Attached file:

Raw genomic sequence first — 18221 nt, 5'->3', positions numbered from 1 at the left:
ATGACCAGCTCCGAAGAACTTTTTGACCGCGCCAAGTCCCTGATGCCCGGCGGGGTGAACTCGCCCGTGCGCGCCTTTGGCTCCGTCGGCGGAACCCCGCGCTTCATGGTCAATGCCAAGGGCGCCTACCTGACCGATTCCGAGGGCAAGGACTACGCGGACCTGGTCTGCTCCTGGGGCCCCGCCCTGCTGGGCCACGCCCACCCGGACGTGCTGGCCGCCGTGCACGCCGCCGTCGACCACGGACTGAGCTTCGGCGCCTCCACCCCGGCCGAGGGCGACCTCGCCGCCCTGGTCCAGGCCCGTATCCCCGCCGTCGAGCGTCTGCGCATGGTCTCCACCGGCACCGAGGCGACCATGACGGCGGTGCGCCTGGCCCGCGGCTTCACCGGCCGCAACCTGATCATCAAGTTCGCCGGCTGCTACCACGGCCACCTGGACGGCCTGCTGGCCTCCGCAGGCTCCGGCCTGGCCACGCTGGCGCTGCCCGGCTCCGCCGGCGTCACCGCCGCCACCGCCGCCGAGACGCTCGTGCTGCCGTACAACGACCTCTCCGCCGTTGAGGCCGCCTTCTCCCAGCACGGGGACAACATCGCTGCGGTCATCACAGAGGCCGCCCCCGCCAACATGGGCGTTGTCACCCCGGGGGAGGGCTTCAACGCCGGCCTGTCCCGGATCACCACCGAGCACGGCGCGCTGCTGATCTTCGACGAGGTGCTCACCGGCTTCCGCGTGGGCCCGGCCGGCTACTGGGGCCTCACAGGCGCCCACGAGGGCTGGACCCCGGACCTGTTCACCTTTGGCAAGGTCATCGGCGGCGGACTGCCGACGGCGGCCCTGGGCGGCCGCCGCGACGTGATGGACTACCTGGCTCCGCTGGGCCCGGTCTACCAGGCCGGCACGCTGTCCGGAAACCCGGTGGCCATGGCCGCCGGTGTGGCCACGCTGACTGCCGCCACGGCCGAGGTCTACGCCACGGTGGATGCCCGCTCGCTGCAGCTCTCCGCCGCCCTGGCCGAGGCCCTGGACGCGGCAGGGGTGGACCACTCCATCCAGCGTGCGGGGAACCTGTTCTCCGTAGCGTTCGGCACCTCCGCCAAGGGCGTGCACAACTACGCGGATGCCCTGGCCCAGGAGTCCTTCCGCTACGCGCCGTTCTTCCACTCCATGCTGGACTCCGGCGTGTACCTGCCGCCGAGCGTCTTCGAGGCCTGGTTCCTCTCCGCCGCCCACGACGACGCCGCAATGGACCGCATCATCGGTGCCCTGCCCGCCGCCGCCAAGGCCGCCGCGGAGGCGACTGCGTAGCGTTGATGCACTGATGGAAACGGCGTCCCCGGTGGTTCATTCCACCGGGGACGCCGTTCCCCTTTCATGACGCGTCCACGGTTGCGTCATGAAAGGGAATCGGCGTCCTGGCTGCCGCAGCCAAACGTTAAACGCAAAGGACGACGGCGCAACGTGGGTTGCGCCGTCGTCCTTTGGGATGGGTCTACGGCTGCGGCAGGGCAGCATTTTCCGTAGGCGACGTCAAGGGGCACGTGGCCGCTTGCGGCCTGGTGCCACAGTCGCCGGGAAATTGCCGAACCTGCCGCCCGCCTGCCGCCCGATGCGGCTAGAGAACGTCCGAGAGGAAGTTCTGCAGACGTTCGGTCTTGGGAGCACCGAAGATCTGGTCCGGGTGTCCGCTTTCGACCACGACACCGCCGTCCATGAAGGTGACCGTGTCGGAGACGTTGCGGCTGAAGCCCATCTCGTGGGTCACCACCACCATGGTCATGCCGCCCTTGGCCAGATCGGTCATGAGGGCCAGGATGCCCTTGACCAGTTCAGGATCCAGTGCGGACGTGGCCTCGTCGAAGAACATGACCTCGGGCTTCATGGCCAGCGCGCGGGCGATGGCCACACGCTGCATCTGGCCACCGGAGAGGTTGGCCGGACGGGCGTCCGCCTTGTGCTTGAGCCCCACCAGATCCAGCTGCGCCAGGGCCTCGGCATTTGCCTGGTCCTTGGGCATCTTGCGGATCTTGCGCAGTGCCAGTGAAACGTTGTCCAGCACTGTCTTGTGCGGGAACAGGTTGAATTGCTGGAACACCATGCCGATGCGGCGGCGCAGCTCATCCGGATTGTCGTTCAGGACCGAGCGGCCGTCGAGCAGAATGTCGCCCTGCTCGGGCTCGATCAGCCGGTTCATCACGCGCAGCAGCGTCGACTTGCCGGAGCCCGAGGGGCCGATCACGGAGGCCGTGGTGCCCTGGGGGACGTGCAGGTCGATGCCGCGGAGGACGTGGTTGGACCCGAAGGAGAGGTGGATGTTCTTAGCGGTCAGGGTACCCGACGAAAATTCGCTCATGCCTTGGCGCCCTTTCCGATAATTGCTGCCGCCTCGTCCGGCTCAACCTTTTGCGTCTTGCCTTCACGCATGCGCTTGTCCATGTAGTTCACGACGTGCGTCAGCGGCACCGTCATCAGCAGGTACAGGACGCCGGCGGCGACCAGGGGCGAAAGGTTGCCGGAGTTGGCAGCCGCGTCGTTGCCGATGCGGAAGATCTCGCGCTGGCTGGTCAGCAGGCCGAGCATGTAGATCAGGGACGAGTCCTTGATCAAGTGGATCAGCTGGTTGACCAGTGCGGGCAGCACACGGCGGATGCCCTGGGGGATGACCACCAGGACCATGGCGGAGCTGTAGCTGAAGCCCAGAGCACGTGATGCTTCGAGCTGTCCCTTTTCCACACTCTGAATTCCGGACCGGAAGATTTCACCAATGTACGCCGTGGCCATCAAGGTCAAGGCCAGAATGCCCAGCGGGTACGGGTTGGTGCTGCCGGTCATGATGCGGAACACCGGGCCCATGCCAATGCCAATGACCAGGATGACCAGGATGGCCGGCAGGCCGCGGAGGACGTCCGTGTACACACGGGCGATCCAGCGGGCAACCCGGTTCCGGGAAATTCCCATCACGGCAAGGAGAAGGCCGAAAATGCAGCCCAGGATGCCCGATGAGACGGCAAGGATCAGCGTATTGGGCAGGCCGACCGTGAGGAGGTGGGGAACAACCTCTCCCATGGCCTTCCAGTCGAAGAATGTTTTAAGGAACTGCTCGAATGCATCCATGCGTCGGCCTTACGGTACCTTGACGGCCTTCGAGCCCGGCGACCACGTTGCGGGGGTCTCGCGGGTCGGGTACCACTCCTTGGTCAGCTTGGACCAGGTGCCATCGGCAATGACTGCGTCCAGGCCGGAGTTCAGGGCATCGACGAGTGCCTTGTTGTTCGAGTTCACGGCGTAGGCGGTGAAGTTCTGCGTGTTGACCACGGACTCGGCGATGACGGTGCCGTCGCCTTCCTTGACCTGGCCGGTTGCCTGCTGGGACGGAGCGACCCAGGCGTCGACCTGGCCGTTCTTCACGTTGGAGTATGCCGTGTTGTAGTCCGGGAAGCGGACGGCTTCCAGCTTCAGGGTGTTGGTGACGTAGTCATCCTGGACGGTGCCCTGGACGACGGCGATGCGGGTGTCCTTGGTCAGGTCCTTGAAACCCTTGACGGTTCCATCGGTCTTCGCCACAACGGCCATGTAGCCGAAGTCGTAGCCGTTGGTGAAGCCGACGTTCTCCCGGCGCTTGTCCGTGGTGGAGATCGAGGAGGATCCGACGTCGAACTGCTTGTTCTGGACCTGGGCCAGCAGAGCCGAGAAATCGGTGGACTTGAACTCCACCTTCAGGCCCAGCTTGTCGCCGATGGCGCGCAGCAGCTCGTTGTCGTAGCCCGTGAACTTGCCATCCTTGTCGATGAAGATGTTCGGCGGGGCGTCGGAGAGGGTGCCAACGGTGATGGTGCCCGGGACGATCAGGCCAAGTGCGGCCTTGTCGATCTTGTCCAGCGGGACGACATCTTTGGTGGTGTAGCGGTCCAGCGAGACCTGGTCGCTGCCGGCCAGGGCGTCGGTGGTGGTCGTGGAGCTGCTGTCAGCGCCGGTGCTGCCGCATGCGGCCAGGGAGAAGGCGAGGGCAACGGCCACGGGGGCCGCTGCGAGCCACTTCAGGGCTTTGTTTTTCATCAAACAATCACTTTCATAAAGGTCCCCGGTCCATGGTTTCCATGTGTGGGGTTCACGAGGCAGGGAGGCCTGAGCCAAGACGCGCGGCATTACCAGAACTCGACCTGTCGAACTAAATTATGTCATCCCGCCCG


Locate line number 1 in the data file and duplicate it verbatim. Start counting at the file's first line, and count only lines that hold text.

Raw genomic sequence first — 18221 nt, 5'->3', positions numbered from 1 at the left: